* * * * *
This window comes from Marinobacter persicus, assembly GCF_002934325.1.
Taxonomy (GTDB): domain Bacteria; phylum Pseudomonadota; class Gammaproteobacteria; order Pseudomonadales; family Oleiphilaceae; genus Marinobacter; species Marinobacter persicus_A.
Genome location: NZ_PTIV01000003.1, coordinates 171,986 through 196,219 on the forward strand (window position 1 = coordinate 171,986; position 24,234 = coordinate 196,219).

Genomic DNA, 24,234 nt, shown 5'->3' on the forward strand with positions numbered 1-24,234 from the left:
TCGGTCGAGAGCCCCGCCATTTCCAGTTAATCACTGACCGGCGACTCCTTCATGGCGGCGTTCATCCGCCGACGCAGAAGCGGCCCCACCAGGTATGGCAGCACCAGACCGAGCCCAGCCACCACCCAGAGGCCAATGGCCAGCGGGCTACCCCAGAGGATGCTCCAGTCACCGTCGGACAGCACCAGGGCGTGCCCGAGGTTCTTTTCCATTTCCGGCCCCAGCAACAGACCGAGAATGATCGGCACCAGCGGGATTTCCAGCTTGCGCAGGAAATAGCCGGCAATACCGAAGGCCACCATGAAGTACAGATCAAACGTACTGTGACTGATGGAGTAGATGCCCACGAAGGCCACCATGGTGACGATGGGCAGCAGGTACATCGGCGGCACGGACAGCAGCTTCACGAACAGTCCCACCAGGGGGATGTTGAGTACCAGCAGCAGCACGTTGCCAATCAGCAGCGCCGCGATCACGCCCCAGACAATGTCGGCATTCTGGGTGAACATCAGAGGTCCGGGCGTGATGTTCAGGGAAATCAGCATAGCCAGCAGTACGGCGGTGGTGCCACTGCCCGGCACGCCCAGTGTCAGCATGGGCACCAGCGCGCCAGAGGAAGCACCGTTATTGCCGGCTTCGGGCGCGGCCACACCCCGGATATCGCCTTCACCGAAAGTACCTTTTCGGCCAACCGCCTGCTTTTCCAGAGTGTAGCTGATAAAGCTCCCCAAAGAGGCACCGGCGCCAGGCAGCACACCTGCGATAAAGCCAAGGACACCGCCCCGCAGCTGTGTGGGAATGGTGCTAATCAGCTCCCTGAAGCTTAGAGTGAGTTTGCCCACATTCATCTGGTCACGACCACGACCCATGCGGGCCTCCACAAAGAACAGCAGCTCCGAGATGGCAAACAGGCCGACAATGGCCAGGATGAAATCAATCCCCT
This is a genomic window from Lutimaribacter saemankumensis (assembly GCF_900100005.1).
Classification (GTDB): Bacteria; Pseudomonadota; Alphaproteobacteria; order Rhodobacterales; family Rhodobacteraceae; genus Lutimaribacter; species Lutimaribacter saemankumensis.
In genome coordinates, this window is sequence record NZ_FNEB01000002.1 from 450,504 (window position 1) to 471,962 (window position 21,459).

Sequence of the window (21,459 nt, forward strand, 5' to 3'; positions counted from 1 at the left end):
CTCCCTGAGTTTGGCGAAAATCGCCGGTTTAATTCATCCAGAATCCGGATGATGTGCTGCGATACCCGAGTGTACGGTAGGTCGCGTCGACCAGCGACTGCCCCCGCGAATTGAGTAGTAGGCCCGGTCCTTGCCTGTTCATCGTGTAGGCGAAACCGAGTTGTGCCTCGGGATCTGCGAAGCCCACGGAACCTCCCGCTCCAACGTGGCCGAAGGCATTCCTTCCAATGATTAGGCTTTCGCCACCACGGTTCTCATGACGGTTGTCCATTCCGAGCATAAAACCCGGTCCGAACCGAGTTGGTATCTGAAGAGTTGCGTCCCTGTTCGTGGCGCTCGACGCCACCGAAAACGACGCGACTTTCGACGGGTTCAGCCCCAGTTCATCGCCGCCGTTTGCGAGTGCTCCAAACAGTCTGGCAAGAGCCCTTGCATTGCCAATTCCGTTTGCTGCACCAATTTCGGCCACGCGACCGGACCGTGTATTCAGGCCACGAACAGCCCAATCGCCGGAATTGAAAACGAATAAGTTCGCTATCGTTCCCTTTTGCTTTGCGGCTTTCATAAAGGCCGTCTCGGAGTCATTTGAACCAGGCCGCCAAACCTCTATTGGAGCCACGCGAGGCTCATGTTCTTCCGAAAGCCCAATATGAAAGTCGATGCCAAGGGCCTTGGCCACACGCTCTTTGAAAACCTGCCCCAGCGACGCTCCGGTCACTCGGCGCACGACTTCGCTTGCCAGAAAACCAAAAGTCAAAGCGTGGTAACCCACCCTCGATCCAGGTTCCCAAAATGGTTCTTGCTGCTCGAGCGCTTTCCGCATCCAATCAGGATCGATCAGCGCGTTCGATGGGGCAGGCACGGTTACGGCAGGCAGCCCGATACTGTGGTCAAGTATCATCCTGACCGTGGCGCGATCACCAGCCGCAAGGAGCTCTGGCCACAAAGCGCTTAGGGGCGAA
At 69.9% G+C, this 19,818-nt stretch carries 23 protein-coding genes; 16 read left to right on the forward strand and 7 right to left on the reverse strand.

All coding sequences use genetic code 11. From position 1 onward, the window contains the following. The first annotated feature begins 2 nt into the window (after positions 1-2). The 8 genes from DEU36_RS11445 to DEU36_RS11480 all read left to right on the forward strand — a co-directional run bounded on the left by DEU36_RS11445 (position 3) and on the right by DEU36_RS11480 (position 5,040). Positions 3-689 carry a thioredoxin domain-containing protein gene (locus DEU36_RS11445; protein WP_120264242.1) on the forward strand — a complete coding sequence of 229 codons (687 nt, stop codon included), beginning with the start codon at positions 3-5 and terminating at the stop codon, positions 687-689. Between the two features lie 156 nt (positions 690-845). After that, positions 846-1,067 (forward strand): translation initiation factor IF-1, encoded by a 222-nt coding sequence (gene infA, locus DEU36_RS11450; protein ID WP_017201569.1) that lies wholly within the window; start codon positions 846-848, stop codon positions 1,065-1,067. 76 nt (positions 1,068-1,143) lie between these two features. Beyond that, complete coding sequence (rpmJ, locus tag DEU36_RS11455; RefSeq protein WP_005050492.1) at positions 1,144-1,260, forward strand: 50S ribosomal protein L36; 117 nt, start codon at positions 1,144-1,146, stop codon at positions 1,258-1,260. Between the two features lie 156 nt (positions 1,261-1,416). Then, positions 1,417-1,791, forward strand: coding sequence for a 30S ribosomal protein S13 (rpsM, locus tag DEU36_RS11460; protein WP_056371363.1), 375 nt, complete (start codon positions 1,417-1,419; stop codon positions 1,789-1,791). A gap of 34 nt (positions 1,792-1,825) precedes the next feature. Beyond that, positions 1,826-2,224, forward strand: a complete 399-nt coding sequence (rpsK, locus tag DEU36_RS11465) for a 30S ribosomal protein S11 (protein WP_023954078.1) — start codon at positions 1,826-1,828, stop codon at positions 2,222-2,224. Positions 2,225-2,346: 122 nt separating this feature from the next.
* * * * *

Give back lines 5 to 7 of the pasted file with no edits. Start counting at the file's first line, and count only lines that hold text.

TCGGTCGAGAGCCCCGCCATTTCCAGTTAATCACTGACCGGCGACTCCTTCATGGCGGCGTTCATCCGCCGACGCAGAAGCGGCCCCACCAGGTATGGCAGCACCAGACCGAGCCCAGCCACCACCCAGAGGCCAATGGCCAGCGGGCTACCCCAGAGGATGCTCCAGTCACCGTCGGACAGCACCAGGGCGTGCCCGAGGTTCTTTTCCATTTCCGGCCCCAGCAACAGACCGAGAATGATCGGCACCAGCGGGATTTCCAGCTTGCGCAGGAAATAGCCGGCAATACCGAAGGCCACCATGAAGTACAGATCAAACGTACTGTGACTGATGGAGTAGATGCCCACGAAGGCCACCATGGTGACGATGGGCAGCAGGTACATCGGCGGCACGGACAGCAGCTTCACGAACAGTCCCACCAGGGGGATGTTGAGTACCAGCAGCAGCACGTTGCCAATCAGCAGCGCCGCGATCACGCCCCAGACAATGTCGGCATTCTGGGTGAACATCAGAGGTCCGGGCGTGATGTTCAGGGAAATCAGCATAGCCAGCAGTACGGCGGTGGTGCCACTGCCCGGCACGCCCAGTGTCAGCATGGGCACCAGCGCGCCAGAGGAAGCACCGTTATTGCCGGCTTCGGGCGCGGCCACACCCCGGATATCGCCTTCACCGAAAGTACCTTTTCGGCCAACCGCCTGCTTTTCCAGAGTGTAGCTGATAAAGCTCCCCAAAGAGGCACCGGCGCCAGGCAGCACACCTGCGATAAAGCCAAGGACACCGCCCCGCAGCTGTGTGGGAATGGTGCTAATCAGCTCCCTGAAGCTTAGAGTGAGTTTGCCCACATTCATCTGGTCACGACCACGACCCATGCGGGCCTCCACAAAGAACAGCAGCTCCGAGATGGCAAACAGGCCGACAATGGCCAGGATGAAATCAATCCCCT
This is a genomic window from Lutimaribacter saemankumensis (assembly GCF_900100005.1).
Classification (GTDB): Bacteria; Pseudomonadota; Alphaproteobacteria; order Rhodobacterales; family Rhodobacteraceae; genus Lutimaribacter; species Lutimaribacter saemankumensis.